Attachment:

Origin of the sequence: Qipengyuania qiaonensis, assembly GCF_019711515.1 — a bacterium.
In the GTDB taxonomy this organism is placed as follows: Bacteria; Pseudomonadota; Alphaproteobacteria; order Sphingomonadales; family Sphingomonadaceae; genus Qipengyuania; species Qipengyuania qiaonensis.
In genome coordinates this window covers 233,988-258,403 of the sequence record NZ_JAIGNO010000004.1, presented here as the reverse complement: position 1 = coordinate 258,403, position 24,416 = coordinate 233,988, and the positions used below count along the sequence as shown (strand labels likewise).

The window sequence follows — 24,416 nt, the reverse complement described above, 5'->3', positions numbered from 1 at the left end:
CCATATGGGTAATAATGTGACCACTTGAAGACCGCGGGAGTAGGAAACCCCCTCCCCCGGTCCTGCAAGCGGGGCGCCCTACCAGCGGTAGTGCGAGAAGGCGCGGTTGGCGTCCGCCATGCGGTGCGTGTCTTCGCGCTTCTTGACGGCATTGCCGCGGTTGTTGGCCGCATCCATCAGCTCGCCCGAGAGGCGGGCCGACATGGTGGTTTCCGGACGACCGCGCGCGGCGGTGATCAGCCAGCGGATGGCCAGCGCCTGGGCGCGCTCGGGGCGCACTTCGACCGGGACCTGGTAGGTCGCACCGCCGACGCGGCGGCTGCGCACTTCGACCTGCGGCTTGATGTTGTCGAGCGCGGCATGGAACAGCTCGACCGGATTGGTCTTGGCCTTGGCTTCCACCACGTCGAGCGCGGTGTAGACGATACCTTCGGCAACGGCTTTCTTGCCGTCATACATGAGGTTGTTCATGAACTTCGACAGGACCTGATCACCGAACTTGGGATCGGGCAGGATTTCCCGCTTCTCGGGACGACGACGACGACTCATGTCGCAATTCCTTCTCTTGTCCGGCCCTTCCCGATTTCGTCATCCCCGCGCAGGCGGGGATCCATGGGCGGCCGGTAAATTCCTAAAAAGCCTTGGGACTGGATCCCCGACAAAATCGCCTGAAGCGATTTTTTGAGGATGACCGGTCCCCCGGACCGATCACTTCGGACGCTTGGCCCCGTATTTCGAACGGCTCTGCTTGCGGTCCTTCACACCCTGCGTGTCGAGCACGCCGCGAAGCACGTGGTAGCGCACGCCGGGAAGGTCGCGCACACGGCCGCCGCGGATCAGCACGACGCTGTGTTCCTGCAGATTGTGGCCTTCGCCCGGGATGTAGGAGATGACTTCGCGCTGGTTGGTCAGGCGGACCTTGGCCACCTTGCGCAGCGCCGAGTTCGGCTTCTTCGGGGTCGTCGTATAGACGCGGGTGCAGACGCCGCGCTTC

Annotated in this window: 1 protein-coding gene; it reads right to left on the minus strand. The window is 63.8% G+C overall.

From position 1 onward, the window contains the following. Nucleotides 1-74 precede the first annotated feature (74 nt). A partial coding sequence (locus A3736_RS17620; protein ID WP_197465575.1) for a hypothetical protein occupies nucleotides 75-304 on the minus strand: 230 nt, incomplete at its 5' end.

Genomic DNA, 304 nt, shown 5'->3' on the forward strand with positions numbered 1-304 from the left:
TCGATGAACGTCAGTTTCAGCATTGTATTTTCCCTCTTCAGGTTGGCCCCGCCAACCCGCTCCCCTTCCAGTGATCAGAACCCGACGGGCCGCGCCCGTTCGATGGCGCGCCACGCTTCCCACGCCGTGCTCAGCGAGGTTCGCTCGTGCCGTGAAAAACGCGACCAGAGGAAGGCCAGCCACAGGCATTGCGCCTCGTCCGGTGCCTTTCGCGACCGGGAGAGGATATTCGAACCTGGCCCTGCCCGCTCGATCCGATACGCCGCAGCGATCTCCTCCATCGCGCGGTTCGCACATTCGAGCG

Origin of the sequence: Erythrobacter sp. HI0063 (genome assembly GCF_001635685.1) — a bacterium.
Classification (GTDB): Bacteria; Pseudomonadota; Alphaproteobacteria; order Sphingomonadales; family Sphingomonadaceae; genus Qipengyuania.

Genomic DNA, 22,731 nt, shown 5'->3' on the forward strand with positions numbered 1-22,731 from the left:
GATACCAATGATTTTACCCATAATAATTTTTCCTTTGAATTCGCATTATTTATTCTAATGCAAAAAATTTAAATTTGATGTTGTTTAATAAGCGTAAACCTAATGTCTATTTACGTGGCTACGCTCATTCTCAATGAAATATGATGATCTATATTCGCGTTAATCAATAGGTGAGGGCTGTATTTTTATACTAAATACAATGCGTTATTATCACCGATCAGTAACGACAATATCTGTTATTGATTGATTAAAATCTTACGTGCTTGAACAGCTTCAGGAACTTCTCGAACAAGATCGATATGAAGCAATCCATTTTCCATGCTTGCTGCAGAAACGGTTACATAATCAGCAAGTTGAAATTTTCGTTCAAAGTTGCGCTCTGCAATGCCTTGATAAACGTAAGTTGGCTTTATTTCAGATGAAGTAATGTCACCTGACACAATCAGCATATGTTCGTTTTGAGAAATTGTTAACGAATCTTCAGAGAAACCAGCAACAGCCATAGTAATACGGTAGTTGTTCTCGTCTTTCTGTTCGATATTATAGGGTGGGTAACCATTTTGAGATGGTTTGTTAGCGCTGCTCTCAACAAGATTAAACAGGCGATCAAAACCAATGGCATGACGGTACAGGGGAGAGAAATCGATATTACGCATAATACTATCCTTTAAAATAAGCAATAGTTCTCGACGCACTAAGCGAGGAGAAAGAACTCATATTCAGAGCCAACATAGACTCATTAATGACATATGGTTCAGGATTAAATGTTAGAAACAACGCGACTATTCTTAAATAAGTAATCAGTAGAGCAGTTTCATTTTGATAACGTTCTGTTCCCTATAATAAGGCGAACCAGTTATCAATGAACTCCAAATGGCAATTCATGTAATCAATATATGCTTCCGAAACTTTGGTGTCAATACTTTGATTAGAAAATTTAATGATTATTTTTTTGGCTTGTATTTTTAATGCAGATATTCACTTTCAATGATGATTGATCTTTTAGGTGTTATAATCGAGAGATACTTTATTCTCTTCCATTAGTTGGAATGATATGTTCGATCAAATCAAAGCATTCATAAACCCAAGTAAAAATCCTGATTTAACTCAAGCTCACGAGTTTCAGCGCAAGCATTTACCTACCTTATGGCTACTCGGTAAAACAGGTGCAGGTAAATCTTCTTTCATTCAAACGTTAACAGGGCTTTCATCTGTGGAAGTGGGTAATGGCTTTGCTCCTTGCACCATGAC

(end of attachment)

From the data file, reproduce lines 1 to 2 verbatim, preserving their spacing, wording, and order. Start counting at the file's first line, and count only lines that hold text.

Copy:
Origin of the sequence: Qipengyuania qiaonensis, assembly GCF_019711515.1 — a bacterium.
In the GTDB taxonomy this organism is placed as follows: Bacteria; Pseudomonadota; Alphaproteobacteria; order Sphingomonadales; family Sphingomonadaceae; genus Qipengyuania; species Qipengyuania qiaonensis.